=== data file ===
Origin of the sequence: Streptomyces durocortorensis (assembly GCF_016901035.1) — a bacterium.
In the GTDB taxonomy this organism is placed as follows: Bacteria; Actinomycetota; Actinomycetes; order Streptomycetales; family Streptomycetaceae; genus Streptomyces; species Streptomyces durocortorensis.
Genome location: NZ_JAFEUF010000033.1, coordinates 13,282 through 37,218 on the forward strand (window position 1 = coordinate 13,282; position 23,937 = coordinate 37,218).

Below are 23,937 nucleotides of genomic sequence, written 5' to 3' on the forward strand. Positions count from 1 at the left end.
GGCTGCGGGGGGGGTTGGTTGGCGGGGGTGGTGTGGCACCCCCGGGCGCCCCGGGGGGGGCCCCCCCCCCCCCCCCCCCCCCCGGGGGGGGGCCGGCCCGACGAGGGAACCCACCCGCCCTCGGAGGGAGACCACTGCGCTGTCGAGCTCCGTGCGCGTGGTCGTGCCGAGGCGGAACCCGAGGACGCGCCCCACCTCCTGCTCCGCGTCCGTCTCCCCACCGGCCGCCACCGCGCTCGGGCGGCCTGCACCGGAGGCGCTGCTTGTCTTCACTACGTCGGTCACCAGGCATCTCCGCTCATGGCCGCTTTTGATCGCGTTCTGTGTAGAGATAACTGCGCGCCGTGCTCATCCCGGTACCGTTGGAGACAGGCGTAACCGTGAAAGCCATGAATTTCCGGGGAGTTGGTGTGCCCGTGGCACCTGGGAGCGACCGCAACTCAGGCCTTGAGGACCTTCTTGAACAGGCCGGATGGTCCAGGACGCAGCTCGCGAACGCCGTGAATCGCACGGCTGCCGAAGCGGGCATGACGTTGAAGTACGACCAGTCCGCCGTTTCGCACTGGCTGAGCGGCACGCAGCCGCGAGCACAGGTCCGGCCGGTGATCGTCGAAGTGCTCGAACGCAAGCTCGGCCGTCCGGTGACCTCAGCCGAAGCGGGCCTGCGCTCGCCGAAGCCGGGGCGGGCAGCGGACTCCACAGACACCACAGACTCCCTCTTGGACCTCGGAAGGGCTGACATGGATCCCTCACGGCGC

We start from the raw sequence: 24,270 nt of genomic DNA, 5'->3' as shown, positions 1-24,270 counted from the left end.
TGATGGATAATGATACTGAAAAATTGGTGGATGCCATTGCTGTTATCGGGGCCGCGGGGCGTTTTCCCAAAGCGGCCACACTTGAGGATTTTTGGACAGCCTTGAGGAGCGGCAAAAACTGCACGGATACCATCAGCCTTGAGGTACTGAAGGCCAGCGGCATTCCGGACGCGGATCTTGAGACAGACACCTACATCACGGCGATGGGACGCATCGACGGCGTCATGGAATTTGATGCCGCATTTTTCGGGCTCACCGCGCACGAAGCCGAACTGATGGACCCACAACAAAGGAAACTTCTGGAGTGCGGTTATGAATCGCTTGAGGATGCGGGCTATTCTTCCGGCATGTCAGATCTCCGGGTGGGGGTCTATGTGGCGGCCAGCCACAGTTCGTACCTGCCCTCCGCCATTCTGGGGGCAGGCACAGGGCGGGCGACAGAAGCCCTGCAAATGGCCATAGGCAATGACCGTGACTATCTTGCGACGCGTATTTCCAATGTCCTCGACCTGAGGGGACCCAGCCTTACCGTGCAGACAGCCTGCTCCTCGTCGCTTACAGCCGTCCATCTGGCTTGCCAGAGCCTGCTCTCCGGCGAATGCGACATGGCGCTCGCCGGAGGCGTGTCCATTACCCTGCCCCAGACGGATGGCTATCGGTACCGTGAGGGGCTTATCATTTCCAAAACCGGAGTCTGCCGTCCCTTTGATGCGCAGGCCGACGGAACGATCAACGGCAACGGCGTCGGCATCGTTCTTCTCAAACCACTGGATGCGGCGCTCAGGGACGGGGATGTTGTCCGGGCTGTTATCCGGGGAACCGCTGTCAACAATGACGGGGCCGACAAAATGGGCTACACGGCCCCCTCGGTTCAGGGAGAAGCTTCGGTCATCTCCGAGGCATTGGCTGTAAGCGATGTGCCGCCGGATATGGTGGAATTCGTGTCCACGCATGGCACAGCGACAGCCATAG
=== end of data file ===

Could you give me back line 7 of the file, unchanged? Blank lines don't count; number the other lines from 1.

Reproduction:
TGATGGATAATGATACTGAAAAATTGGTGGATGCCATTGCTGTTATCGGGGCCGCGGGGCGTTTTCCCAAAGCGGCCACACTTGAGGATTTTTGGACAGCCTTGAGGAGCGGCAAAAACTGCACGGATACCATCAGCCTTGAGGTACTGAAGGCCAGCGGCATTCCGGACGCGGATCTTGAGACAGACACCTACATCACGGCGATGGGACGCATCGACGGCGTCATGGAATTTGATGCCGCATTTTTCGGGCTCACCGCGCACGAAGCCGAACTGATGGACCCACAACAAAGGAAACTTCTGGAGTGCGGTTATGAATCGCTTGAGGATGCGGGCTATTCTTCCGGCATGTCAGATCTCCGGGTGGGGGTCTATGTGGCGGCCAGCCACAGTTCGTACCTGCCCTCCGCCATTCTGGGGGCAGGCACAGGGCGGGCGACAGAAGCCCTGCAAATGGCCATAGGCAATGACCGTGACTATCTTGCGACGCGTATTTCCAATGTCCTCGACCTGAGGGGACCCAGCCTTACCGTGCAGACAGCCTGCTCCTCGTCGCTTACAGCCGTCCATCTGGCTTGCCAGAGCCTGCTCTCCGGCGAATGCGACATGGCGCTCGCCGGAGGCGTGTCCATTACCCTGCCCCAGACGGATGGCTATCGGTACCGTGAGGGGCTTATCATTTCCAAAACCGGAGTCTGCCGTCCCTTTGATGCGCAGGCCGACGGAACGATCAACGGCAACGGCGTCGGCATCGTTCTTCTCAAACCACTGGATGCGGCGCTCAGGGACGGGGATGTTGTCCGGGCTGTTATCCGGGGAACCGCTGTCAACAATGACGGGGCCGACAAAATGGGCTACACGGCCCCCTCGGTTCAGGGAGAAGCTTCGGTCATCTCCGAGGCATTGGCTGTAAGCGATGTGCCGCCGGATATGGTGGAATTCGTGTCCACGCATGGCACAGCGACAGCCATAG